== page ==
Stephen O’Bryan, corporate vice president and global business development officer at Northrop Grumman, notes that the pandemic has exposed global supply chain weaknesses in all industries, including the defense sector. In response, Northrop Grumman is seeking to develop new capacity together with suitable partners and sees Taiwan as a “logical place” to invest in. While emphasizing that the company never really left Taiwan, O’Bryan says the new Taipei office under Huang’s leadership will enable further and closer collaboration.
“We want Taiwan industry to join our whole supply chain,” says O’Bryan. “That means Fisher will work with Taiwanese companies to find out what their capabilities are and work with our U.S. team to put our needs together and find new solutions.”
Northrop Grumman has previously delivered four E-2T and two E-2K Hawkeyes – airborne early warning aircraft – to Taiwan. The company also produces an integrated battle command system (IBCS), a command and control system that helps protect from air raids and missile attacks, and co-produces munitions in Taiwan.
Huang notes the importance of involving local industries and collaborating on production and sustainment. “What makes the most sense is to have Taiwanese companies that are involved in manufacturing and understand the systems,” he says. “Later, we will work with them to sustain it and boost capabilities.”
Engaging with various industries to provide innovative solutions has long been a strategy of Northrop Grumman. Earlier this year, the company announced a collaborative agreement with Space Forge, a UK startup that plans to manufacture semiconductors in orbit. Northrop will provide technical and business advice, collaborate on design and testing, and offer training on microelectronics development through the agreement. Huang indicates that partnerships like this one could also be established in Taiwan.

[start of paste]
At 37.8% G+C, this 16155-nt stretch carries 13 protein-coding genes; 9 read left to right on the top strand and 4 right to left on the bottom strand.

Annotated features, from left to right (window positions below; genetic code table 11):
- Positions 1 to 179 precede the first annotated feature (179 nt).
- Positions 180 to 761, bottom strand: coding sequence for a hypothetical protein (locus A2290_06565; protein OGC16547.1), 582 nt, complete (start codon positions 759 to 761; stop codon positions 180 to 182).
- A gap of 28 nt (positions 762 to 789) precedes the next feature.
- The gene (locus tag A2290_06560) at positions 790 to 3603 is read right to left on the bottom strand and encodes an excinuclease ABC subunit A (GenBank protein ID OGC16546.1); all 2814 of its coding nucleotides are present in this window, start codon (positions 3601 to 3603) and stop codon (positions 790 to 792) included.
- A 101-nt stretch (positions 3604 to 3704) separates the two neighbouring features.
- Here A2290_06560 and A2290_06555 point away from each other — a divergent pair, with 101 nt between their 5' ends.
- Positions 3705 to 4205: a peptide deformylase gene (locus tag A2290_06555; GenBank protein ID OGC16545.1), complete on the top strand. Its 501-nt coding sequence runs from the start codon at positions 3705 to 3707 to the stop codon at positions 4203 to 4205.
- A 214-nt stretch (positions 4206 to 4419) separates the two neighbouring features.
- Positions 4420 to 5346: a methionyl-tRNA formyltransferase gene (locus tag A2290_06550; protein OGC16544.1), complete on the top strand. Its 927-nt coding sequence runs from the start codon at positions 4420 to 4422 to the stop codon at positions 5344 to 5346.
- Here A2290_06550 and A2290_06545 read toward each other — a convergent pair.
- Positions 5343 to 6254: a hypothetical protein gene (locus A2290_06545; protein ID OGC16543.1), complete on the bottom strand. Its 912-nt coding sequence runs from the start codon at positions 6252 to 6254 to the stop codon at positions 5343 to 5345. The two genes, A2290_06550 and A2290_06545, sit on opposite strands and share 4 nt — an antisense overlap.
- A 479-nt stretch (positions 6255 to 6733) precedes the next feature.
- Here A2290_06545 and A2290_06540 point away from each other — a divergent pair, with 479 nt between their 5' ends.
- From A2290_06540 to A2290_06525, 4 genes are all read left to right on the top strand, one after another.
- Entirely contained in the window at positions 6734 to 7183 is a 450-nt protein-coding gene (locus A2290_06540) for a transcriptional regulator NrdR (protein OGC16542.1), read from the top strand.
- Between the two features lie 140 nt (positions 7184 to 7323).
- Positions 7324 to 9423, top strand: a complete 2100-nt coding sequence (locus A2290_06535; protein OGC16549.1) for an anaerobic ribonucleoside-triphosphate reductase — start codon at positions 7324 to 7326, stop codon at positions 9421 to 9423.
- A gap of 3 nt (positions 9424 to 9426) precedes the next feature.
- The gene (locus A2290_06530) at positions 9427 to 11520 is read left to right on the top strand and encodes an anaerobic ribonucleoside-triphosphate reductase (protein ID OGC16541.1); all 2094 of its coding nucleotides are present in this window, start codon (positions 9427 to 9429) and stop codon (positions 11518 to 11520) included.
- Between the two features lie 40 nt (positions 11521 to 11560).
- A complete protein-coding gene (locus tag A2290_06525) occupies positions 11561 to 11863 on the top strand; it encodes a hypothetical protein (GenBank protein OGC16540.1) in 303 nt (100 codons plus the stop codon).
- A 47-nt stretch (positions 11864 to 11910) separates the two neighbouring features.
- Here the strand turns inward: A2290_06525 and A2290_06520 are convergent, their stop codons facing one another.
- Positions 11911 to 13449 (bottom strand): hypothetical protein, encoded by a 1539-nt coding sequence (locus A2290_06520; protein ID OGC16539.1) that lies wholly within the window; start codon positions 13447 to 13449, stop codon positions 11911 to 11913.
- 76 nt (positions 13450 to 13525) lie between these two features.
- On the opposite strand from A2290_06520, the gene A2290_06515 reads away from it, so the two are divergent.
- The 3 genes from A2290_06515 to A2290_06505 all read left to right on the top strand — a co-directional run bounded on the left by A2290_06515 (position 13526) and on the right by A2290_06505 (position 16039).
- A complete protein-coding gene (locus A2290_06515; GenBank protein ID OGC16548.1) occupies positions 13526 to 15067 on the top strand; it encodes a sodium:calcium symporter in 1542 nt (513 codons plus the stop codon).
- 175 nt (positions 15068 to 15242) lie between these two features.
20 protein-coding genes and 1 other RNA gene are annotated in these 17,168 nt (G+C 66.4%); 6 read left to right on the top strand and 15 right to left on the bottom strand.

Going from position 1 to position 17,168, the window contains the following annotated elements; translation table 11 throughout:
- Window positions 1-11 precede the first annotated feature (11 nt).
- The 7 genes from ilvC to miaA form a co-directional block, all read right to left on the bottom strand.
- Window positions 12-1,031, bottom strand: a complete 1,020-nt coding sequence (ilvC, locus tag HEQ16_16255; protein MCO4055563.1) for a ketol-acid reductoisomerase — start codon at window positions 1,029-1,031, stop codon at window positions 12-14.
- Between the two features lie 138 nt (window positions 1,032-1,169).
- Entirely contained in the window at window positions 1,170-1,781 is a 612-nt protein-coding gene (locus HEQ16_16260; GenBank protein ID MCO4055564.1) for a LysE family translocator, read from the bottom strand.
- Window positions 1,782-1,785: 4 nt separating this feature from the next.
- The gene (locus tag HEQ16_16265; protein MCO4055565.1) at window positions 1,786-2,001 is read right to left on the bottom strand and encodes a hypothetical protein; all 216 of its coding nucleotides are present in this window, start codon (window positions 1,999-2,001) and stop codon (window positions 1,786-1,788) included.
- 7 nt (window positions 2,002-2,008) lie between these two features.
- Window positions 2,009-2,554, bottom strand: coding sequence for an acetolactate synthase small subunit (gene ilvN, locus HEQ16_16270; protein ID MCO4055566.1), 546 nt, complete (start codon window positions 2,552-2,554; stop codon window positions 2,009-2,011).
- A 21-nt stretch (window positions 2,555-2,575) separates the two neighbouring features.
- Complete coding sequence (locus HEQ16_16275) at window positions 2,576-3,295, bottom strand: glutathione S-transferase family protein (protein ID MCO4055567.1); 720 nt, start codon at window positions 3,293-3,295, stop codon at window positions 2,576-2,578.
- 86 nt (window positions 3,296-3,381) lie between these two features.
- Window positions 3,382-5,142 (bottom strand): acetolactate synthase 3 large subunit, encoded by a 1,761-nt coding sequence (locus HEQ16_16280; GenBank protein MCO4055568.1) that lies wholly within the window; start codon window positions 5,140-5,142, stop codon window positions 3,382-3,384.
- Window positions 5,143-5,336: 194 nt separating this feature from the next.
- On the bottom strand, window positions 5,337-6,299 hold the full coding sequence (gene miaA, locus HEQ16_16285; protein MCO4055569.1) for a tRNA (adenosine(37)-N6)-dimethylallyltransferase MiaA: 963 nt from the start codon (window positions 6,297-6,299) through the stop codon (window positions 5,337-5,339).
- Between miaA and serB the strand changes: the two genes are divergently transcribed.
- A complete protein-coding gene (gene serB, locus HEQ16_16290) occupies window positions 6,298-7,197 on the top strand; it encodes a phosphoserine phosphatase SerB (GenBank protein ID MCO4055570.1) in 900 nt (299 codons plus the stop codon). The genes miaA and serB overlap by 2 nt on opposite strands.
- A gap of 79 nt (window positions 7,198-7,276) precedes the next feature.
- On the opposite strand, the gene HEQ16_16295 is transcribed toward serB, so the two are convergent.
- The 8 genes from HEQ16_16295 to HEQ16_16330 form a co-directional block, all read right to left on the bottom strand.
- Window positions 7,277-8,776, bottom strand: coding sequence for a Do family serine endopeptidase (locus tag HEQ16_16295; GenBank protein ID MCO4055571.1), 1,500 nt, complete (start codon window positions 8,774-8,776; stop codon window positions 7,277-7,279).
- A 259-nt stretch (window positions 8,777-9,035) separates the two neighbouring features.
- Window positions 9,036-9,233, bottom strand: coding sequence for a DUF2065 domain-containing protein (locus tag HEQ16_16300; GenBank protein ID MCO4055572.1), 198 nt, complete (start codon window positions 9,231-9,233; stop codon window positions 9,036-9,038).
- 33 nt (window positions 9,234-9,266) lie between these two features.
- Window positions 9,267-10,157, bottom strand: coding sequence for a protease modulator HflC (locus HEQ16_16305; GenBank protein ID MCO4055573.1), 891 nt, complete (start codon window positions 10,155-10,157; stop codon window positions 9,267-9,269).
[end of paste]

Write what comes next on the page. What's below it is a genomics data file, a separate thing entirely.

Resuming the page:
“Taiwan has a very strong industrial base,” says Huang. “We all know that Taiwan’s semiconductor industry is highly capable, for example. We should use those capabilities to solve issues together.”
O’Bryan adds that Northrop Grumman also sees more opportunities for increased defense interoperability between Taiwan and the United States. Operating the same equipment would enable further collaboration and information-sharing, he says, quoting the IBCS as a prime example.
“This is just the beginning for us,” says O’Bryan. “The more you partner with somebody, the more the industry grows. Once you become part of the fabric of the local industry, you naturally start working on more projects. That is the long-term vision, to create something cumulative rather than transactional and build stronger partnerships.”
These planned industry investments are backed up by the determination of both the United States and Taiwan to boost Taiwan’s resilience. Just in August, the Biden administration approved a US$500 million arms sale to Taiwan on the same day as President Tsai Ing-wen renewed a pledge to strengthen Taiwan’s self-defense. Nearly US$19 billion in military items that have been approved for sale by the United States are still expected to be delivered to Taiwan.
“Support for Taiwan in the United States is at an all-time high,” says O’Bryan. He adds that this sentiment aligns with Northrop’s commitment to fostering more extensive collaboration between the United States and Taiwan – a point he is not shy to make. “We are unconflicted in Taiwan.”